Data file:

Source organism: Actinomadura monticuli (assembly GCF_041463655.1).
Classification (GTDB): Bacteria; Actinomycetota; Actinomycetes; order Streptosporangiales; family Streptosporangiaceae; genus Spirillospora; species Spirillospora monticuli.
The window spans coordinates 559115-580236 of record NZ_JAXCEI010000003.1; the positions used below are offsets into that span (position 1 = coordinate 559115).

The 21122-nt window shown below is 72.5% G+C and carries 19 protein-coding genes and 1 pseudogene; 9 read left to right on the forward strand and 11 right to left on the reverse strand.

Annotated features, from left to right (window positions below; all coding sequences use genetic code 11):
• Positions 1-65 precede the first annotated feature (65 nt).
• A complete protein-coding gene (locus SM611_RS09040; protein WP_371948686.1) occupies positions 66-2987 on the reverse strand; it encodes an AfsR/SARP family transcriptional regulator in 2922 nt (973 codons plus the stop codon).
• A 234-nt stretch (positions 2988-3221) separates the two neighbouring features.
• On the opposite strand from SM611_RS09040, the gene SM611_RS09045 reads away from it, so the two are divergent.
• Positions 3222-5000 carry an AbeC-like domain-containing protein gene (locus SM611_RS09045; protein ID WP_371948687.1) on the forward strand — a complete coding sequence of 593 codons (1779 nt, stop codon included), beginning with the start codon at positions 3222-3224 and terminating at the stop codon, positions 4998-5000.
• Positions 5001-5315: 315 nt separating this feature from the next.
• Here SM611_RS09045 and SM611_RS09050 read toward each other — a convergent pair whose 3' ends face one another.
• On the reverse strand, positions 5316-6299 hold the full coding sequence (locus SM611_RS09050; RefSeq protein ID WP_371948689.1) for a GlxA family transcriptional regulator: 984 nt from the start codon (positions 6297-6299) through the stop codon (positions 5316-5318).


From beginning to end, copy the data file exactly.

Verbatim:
Source organism: Actinomadura monticuli (assembly GCF_041463655.1).
Classification (GTDB): Bacteria; Actinomycetota; Actinomycetes; order Streptosporangiales; family Streptosporangiaceae; genus Spirillospora; species Spirillospora monticuli.
The window spans coordinates 559115-580236 of record NZ_JAXCEI010000003.1; the positions used below are offsets into that span (position 1 = coordinate 559115).

The 21122-nt window shown below is 72.5% G+C and carries 19 protein-coding genes and 1 pseudogene; 9 read left to right on the forward strand and 11 right to left on the reverse strand.

Annotated features, from left to right (window positions below; all coding sequences use genetic code 11):
• Positions 1-65 precede the first annotated feature (65 nt).
• A complete protein-coding gene (locus SM611_RS09040; protein WP_371948686.1) occupies positions 66-2987 on the reverse strand; it encodes an AfsR/SARP family transcriptional regulator in 2922 nt (973 codons plus the stop codon).
• A 234-nt stretch (positions 2988-3221) separates the two neighbouring features.
• On the opposite strand from SM611_RS09040, the gene SM611_RS09045 reads away from it, so the two are divergent.
• Positions 3222-5000 carry an AbeC-like domain-containing protein gene (locus SM611_RS09045; protein ID WP_371948687.1) on the forward strand — a complete coding sequence of 593 codons (1779 nt, stop codon included), beginning with the start codon at positions 3222-3224 and terminating at the stop codon, positions 4998-5000.
• Positions 5001-5315: 315 nt separating this feature from the next.
• Here SM611_RS09045 and SM611_RS09050 read toward each other — a convergent pair whose 3' ends face one another.
• On the reverse strand, positions 5316-6299 hold the full coding sequence (locus SM611_RS09050; RefSeq protein ID WP_371948689.1) for a GlxA family transcriptional regulator: 984 nt from the start codon (positions 6297-6299) through the stop codon (positions 5316-5318).